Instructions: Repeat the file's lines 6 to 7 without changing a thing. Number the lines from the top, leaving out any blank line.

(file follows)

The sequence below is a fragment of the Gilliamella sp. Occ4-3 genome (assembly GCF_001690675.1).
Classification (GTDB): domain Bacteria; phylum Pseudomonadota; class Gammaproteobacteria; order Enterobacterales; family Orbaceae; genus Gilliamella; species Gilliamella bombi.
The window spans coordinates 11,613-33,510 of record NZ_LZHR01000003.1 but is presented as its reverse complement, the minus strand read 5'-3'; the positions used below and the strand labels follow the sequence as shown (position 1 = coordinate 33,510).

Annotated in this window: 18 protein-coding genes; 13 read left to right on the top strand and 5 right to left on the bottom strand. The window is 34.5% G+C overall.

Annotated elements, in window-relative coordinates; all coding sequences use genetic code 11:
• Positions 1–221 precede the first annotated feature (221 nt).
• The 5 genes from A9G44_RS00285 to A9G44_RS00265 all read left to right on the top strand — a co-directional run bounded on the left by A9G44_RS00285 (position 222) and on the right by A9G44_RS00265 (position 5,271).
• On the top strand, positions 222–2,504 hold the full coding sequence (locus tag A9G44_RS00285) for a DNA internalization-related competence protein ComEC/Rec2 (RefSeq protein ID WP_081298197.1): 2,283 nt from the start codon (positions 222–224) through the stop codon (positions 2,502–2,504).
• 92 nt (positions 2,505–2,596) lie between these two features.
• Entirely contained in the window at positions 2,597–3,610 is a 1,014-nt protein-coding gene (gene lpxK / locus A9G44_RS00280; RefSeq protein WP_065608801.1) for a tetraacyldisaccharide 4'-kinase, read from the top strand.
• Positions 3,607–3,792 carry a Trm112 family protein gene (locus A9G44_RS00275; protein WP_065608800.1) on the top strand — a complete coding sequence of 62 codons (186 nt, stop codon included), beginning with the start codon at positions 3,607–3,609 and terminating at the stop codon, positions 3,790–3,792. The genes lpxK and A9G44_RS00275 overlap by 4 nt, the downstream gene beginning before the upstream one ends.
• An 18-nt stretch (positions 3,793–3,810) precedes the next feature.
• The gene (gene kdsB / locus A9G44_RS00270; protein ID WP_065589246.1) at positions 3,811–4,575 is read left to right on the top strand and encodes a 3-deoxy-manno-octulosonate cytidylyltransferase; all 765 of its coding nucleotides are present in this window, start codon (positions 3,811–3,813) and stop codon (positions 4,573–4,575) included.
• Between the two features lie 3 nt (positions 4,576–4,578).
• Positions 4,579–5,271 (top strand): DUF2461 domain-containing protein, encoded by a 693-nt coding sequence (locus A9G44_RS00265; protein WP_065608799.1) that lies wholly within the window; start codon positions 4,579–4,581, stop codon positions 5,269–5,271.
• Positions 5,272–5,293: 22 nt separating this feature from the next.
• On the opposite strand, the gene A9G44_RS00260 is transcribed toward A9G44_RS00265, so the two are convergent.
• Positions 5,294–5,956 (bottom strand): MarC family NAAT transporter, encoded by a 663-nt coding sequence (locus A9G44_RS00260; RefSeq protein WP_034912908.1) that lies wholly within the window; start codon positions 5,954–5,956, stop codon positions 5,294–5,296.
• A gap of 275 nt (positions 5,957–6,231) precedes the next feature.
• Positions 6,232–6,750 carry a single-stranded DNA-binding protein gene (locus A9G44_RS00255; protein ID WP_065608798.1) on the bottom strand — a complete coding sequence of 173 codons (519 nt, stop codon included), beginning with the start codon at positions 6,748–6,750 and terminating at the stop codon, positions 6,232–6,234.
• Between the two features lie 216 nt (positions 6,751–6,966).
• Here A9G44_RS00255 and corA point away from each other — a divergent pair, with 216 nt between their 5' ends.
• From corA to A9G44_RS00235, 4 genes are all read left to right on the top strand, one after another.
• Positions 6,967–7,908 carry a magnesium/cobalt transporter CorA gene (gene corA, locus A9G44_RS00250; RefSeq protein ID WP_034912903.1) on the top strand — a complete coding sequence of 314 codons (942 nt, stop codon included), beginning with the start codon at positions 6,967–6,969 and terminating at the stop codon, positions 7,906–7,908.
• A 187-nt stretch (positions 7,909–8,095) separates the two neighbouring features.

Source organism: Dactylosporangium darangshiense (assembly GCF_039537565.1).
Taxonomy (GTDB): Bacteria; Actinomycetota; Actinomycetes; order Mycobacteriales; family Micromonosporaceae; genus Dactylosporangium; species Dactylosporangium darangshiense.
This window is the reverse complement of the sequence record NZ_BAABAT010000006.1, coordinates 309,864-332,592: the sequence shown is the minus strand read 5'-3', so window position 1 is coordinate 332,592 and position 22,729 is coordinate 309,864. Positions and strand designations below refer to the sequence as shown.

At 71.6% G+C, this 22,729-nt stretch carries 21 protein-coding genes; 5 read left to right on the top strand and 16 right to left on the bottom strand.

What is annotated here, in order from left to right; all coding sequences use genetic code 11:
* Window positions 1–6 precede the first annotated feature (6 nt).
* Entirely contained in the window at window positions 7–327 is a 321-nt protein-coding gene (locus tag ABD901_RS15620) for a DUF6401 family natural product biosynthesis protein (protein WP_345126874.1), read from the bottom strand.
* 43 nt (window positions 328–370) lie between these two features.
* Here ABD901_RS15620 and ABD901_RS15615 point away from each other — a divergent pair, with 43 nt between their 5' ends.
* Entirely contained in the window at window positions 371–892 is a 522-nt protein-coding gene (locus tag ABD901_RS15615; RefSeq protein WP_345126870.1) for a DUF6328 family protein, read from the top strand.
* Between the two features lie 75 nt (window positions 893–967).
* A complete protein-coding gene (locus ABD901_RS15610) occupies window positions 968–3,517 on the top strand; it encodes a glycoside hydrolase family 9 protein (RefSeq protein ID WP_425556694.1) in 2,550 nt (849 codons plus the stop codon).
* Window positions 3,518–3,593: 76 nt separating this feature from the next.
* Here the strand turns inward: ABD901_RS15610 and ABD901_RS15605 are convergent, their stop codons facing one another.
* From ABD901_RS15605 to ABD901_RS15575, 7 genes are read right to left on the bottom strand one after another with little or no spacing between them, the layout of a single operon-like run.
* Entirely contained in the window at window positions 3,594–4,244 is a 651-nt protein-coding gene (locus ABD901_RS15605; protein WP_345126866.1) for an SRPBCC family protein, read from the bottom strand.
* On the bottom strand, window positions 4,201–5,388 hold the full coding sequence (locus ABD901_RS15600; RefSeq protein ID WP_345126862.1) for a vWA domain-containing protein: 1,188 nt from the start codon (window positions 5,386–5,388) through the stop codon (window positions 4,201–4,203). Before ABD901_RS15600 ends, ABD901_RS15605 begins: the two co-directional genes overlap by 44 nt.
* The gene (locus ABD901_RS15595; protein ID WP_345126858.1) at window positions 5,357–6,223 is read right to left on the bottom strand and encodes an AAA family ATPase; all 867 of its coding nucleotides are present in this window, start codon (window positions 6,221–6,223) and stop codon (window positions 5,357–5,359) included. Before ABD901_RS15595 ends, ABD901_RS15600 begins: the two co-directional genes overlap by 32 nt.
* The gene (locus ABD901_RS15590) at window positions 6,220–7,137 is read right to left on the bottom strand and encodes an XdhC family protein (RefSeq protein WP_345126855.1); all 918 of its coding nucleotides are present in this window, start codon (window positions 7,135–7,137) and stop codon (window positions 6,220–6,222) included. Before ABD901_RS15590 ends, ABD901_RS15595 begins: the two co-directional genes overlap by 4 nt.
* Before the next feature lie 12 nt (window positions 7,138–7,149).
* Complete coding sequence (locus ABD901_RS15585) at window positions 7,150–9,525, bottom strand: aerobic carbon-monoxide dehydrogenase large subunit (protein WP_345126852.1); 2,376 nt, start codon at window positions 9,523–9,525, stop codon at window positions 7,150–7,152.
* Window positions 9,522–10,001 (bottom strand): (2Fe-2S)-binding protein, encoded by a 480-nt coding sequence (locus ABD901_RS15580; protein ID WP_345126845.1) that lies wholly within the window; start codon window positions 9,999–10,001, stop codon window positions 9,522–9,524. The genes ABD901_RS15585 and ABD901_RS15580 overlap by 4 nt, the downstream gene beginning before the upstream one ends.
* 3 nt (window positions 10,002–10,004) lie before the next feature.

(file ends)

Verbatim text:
• Positions 1–221 precede the first annotated feature (221 nt).
• The 5 genes from A9G44_RS00285 to A9G44_RS00265 all read left to right on the top strand — a co-directional run bounded on the left by A9G44_RS00285 (position 222) and on the right by A9G44_RS00265 (position 5,271).